• Development in the United States is chiefly a business sector activity, which performed 90% of the total development in 2008 and provided 84% of the funding. Most of the rest of development funding is provided by the federal government.

Location of R&D Performance

R&D is geographically concentrated, and states vary significantly in the types of research performed within their borders.

  • In 2007, the 10 states with the greatest R&D expenditure levels accounted for 64% of all U.S. R&D expenditures. California alone represented 22% of U.S. R&D—triple that of Massachusetts, the next highest state. New Mexico, Massachusetts, and Maryland had the highest R&D-to-GDP ratios in 2006. California ranked seventh in R&D/GDP intensity.
  • Massachusetts, Illinois, California, and Texas accounted for about two-thirds of the R&D performed by computer and electronics products companies in 2007; New Jersey, Connecticut, and Pennsylvania are the leaders in chemicals manufacturing, accounting for 41% of the R&D in that industry.
  • Nationally, small companies (defined as having from 5 to 499 employees) perform 19% of the nation's total business R&D. The R&D performance of these small companies is concentrated geographically. Among the top 10 business R&D-performing states, New York and California had the highest totals of small companies performing business R&D, with 23% and 20%, respectively.

Business R&D

Business sector R&D rose to its highest level in 2007. Although 2008 projections show additional growth, they do not reflect the effects of the U.S. economic downturn.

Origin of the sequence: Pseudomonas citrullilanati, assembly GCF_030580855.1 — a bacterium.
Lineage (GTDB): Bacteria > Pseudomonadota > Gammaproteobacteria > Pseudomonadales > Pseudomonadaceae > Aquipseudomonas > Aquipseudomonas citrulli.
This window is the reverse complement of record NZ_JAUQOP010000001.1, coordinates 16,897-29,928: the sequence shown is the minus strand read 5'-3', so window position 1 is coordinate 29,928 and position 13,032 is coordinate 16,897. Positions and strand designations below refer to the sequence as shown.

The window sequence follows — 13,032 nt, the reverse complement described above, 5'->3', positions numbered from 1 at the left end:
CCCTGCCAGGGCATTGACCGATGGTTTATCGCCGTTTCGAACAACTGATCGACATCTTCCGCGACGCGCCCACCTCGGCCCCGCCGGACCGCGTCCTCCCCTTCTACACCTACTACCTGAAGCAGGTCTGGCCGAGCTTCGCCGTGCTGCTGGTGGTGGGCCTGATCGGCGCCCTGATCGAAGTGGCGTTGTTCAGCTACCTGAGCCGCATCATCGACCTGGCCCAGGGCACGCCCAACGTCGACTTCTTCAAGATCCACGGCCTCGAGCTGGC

• R&D performed by the business sector is estimated to have reached $269 billion in 2007 and is projected to have increased to $289 billion in 2008.
  • The company-funded R&D-to-sales ratio of companies in all industries performing R&D in the United States varied between 3.2% and 3.4% during 2003–06; in 2007 it was 3.5%.
  • Over three-fourths of business R&D is performed in six business sectors. The R&D-to-sales ratio for these sectors as a group was 8.0% in 2007, compared with 1.4% for all other business sectors.

Federal R&D

Federal R&D spending continued to grow in recently proposed and enacted budgets and received further increases through the American Recovery and Reinvestment Act.

  • Budget appropriations for federal spending on R&D in FY 2009 totaled $147.1 billion (current dollars), an increase of $3.3 billion (or 2.4%) over the enacted FY 2008 spending level. The proposed overall increase for FY 2010 is smaller (0.4%).
  • However, the American Recovery and Reinvestment Act (ARRA) of 2009 included a one-time additional increase in R&D funding that is estimated to total $18.3 billion in FY 2009.